There also are financial considerations. For universities, more international students mean more revenue, since they pay more tuition than in-state students.

But the initiative raises eyebrows for some faculty members. While INTO University Partnerships has delivered on its promise of increasing international enrollment at other universities, it's not always seen as a good thing. With more international students, in-state students can suffer. Some professors report larger class sizes, lower classroom standards and a lack of integration with classmates for international students who struggle with English.

Administrators at WSU say those concerns will be addressed. But those promises have been made at other schools and don't always work out, like at Oregon State University, says Martin Erwig, a computer science professor at OSU.

OSU was the first university in the nation to work with INTO University Partnerships. But Erwig says if someone were to ask him if OSU should keep the INTO partnership, he would say no.

"I would vote for abandoning it," Erwig says. "I think it weakens the educational experience."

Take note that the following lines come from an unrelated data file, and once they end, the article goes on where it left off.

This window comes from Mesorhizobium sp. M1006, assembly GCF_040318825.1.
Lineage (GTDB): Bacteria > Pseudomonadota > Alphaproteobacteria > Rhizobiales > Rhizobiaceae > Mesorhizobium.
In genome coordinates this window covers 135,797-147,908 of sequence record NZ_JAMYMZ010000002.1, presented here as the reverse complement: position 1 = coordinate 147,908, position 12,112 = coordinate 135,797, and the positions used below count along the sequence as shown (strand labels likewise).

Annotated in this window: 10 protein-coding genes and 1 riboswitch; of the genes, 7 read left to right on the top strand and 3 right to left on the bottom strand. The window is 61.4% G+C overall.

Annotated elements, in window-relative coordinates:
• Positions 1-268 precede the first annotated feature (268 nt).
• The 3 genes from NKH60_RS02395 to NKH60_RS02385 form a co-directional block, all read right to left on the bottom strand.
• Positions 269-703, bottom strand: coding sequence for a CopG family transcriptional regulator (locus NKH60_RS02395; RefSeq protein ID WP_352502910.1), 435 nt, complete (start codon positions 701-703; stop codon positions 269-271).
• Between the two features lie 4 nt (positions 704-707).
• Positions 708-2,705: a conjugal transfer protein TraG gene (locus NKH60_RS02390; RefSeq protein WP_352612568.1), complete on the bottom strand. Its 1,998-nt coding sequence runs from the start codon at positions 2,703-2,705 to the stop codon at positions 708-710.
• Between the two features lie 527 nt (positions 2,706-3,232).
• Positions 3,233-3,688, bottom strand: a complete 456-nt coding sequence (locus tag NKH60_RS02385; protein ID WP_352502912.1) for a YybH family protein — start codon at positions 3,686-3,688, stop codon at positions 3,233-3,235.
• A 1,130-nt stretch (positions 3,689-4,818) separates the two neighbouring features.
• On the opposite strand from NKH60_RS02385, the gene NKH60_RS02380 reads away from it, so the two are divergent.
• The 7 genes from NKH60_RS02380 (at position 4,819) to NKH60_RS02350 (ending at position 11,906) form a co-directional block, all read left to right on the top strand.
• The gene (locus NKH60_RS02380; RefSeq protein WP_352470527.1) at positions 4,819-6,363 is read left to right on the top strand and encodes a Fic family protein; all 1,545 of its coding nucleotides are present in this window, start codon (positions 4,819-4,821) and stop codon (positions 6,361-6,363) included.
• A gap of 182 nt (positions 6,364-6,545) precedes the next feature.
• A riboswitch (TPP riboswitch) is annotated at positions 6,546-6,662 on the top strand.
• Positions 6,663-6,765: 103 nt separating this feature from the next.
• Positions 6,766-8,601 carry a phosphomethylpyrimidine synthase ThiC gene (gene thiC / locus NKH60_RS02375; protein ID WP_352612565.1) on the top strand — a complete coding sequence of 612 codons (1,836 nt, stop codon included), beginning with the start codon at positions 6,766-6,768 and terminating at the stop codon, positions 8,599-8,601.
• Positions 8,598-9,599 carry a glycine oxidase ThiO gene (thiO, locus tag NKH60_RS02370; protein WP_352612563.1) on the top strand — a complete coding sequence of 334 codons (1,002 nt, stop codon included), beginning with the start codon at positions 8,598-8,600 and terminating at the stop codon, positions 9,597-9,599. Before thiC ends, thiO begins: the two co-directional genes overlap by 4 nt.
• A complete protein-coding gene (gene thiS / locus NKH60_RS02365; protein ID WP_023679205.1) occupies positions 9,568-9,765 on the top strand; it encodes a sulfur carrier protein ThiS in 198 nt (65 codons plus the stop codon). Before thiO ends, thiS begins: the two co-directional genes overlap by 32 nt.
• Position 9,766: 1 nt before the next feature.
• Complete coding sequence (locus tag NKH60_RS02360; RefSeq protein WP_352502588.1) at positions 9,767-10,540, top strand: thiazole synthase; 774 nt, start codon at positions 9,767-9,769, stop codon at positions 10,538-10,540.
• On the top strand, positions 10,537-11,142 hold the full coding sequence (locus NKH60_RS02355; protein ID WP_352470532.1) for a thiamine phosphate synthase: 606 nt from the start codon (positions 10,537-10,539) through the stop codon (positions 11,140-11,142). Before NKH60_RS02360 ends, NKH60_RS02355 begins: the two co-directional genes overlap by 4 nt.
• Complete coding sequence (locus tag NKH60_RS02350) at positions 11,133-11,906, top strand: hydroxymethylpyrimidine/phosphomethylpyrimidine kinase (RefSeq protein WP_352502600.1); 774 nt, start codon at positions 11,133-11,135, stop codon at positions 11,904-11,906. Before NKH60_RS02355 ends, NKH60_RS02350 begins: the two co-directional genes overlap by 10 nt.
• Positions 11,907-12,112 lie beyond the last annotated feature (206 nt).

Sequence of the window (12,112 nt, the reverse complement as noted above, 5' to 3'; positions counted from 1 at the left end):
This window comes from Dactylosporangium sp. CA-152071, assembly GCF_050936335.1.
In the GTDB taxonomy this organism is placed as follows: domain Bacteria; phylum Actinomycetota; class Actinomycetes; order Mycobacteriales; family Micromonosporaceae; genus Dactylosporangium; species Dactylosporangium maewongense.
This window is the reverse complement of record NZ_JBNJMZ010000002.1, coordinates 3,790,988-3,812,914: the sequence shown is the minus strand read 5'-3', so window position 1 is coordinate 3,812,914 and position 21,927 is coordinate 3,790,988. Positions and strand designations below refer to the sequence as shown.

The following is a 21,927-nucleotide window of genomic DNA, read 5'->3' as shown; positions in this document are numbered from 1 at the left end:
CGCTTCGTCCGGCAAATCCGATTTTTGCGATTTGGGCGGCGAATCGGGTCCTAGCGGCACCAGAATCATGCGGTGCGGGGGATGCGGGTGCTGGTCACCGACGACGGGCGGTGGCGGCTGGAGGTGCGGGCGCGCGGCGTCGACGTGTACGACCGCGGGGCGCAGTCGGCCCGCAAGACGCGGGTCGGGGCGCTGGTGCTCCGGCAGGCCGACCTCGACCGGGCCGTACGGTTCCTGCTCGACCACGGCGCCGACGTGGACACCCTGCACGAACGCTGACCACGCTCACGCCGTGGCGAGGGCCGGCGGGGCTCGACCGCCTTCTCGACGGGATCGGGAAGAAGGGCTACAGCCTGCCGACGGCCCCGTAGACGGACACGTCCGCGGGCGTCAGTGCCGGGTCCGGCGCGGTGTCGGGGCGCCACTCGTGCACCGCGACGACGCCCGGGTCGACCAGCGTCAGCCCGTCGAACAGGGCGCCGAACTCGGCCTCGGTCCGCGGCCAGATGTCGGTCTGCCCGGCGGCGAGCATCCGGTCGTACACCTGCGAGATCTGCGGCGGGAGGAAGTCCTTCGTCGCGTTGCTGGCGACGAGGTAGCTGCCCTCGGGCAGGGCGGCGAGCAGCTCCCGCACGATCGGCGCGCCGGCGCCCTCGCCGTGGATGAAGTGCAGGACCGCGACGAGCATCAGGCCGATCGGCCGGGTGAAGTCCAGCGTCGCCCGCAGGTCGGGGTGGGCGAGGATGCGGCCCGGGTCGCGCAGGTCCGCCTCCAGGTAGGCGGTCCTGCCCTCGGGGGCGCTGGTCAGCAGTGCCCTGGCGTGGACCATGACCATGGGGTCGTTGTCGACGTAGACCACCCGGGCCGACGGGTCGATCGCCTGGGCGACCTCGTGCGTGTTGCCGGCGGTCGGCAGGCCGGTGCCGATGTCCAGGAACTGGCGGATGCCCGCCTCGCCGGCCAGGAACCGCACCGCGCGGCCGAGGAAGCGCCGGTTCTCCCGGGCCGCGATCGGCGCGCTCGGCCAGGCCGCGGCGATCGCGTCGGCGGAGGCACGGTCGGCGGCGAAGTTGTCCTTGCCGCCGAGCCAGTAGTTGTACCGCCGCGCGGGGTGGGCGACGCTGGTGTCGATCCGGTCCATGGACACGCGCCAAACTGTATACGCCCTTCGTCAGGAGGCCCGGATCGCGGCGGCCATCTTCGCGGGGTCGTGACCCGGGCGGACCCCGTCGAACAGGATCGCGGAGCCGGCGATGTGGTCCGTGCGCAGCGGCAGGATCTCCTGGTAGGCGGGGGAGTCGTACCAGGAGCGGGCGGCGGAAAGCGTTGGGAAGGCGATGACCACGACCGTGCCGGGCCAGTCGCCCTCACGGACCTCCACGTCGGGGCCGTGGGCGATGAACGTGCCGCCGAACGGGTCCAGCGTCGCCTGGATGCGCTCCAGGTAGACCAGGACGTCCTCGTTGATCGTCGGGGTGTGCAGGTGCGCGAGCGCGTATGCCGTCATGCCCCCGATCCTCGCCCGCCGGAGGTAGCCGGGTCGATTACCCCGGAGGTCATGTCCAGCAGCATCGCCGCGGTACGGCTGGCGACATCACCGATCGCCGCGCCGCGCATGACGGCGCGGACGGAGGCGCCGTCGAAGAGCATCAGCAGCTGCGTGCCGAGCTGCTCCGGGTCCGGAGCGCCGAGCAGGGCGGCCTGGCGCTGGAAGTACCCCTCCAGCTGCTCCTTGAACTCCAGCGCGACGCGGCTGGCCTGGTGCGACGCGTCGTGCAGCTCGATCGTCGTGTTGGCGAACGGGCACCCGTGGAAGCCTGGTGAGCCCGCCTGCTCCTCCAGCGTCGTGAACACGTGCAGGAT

When Asif Chaudhry, WSU's Vice President for International Programs, met incoming president Schulz last spring, they brainstormed how to bring WSU's diversity "on par" with that of other universities. By the time Schulz was settled in, Chaudhry says the idea took off, resulting in serious talks with INTO University Partnerships.

"For any university to be considered in the top whatever — one of the best universities — you have to have an appropriate level of diversity in the student body," Chaudhry says. "We want to graduate citizens who are true global citizens. This provides them that exposure."

WSU President Kirk Schulz wants 18 percent of the study body to be international students within 20 years. - YOUNG KWAK
  • Young Kwak
  • WSU President Kirk Schulz wants 18 percent of the study body to be international students within 20 years.

And it provides WSU with more money. Colleges are more reliant on revenue from tuition than they used to be, and WSU is no different. In 2006, tuition made up 19 percent of WSU's revenue. In 2015, it made up 29 percent.